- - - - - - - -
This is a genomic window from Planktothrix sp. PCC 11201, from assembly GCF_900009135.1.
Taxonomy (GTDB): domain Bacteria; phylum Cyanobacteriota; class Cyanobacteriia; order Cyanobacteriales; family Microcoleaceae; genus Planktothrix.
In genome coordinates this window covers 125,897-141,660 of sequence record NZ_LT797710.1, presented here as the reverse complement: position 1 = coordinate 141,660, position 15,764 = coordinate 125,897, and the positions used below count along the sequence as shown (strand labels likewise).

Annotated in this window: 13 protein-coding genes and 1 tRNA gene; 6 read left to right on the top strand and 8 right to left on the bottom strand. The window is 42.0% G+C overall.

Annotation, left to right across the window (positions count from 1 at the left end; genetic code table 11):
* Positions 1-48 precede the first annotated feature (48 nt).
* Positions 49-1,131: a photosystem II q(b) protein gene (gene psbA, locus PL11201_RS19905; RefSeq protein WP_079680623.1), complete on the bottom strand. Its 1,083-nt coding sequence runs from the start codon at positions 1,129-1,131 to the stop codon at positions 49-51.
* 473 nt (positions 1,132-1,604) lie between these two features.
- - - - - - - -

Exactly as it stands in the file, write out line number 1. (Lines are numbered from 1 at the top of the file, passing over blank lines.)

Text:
This is a genomic window from Planktothrix sp. PCC 11201, from assembly GCF_900009135.1.